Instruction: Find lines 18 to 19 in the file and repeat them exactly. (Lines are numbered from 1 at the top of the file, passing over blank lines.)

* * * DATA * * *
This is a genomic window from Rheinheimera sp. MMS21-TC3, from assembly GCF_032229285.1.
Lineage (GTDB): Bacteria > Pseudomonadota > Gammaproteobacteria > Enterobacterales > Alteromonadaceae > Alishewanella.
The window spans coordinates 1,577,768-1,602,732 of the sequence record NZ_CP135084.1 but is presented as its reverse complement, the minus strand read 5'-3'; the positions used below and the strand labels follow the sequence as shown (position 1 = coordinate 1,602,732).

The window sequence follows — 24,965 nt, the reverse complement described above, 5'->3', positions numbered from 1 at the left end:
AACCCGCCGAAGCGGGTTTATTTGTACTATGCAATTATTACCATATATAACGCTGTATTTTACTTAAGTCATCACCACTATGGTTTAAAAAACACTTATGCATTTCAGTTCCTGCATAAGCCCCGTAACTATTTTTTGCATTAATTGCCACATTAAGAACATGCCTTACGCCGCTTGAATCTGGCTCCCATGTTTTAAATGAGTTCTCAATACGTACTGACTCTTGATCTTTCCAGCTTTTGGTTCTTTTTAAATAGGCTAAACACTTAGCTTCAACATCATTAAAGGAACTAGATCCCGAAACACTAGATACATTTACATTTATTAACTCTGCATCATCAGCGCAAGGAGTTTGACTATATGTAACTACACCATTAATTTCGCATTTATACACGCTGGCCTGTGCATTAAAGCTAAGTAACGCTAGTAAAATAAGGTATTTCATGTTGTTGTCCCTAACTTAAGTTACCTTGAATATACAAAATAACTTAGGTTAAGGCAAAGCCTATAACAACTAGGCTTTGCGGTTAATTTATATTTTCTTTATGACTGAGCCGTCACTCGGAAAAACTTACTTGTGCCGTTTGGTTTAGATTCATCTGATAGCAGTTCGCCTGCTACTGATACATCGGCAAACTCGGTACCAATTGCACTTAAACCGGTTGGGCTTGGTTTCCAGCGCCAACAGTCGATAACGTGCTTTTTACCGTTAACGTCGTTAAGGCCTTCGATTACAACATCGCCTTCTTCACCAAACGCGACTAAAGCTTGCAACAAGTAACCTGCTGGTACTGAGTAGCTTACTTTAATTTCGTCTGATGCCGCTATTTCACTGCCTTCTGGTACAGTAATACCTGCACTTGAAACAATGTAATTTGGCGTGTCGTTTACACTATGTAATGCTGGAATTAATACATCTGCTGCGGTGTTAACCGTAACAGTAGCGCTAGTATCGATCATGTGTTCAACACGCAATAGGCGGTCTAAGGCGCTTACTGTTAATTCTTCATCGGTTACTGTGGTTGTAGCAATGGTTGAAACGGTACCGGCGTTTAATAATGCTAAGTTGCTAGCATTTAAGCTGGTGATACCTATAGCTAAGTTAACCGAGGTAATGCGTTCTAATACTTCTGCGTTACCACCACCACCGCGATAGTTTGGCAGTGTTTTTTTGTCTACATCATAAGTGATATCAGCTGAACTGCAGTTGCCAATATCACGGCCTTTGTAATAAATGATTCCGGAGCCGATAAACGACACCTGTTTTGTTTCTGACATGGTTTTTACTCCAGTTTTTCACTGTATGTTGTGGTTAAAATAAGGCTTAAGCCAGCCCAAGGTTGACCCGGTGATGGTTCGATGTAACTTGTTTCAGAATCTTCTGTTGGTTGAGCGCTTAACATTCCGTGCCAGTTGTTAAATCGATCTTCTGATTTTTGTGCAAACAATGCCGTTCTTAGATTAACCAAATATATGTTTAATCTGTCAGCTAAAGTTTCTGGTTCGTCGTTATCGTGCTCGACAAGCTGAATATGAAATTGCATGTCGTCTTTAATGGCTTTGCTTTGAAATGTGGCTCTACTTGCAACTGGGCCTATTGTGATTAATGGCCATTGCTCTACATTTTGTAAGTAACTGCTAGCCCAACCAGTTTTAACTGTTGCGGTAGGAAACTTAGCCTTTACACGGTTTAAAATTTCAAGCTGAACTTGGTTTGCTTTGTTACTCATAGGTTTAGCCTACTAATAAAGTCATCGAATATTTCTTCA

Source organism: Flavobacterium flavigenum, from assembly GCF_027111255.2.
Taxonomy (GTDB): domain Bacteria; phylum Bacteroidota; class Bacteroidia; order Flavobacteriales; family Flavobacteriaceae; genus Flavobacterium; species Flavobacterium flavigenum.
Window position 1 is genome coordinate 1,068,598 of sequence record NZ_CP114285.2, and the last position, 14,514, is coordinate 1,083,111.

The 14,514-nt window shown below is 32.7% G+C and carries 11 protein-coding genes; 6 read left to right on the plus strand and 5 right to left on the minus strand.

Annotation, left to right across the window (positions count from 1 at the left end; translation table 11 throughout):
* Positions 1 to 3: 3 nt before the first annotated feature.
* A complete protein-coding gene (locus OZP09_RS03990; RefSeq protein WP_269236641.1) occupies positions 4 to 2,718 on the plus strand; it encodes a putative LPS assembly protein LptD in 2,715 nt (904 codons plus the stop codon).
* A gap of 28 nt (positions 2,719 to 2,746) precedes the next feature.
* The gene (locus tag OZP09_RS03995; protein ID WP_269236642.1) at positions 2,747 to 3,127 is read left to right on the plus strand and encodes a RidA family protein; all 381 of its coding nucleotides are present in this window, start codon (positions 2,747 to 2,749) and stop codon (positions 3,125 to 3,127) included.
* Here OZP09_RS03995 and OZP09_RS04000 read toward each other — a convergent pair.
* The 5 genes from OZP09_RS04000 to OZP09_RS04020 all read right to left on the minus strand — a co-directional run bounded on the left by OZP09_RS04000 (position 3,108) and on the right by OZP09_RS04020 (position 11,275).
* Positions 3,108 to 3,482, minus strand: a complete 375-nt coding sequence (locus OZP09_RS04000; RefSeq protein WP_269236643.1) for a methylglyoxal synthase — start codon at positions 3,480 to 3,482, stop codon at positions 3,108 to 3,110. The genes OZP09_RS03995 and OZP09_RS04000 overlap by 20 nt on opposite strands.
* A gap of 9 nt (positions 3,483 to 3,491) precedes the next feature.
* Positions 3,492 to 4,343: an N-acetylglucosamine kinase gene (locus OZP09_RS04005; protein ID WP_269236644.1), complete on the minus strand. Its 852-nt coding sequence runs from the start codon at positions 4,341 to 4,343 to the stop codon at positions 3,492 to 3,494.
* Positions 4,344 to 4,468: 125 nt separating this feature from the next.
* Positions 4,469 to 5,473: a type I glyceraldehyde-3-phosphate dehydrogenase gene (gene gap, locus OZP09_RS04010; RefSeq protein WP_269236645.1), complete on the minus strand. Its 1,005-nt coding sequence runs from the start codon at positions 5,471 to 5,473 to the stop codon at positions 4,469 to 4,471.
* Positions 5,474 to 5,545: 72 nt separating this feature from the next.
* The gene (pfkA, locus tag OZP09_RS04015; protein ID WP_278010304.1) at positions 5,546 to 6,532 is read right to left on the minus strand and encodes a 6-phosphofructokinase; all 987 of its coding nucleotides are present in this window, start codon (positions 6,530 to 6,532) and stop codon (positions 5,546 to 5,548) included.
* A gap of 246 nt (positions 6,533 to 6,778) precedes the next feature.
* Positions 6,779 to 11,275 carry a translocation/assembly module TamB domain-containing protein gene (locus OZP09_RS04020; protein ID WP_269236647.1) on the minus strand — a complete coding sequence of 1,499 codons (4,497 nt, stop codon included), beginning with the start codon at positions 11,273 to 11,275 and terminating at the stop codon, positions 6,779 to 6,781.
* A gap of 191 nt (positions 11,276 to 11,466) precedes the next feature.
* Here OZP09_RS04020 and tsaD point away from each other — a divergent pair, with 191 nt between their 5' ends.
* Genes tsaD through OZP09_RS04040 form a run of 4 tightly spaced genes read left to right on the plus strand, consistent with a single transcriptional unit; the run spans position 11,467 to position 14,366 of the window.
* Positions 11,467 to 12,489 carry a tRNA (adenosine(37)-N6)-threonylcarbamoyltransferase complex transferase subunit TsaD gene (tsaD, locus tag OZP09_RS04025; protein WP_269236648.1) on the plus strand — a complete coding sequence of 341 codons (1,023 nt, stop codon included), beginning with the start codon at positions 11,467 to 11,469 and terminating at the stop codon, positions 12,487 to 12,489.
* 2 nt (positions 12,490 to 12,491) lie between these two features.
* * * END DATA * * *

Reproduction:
* A gap of 9 nt (positions 3,483 to 3,491) precedes the next feature.
* Positions 3,492 to 4,343: an N-acetylglucosamine kinase gene (locus OZP09_RS04005; protein ID WP_269236644.1), complete on the minus strand. Its 852-nt coding sequence runs from the start codon at positions 4,341 to 4,343 to the stop codon at positions 3,492 to 3,494.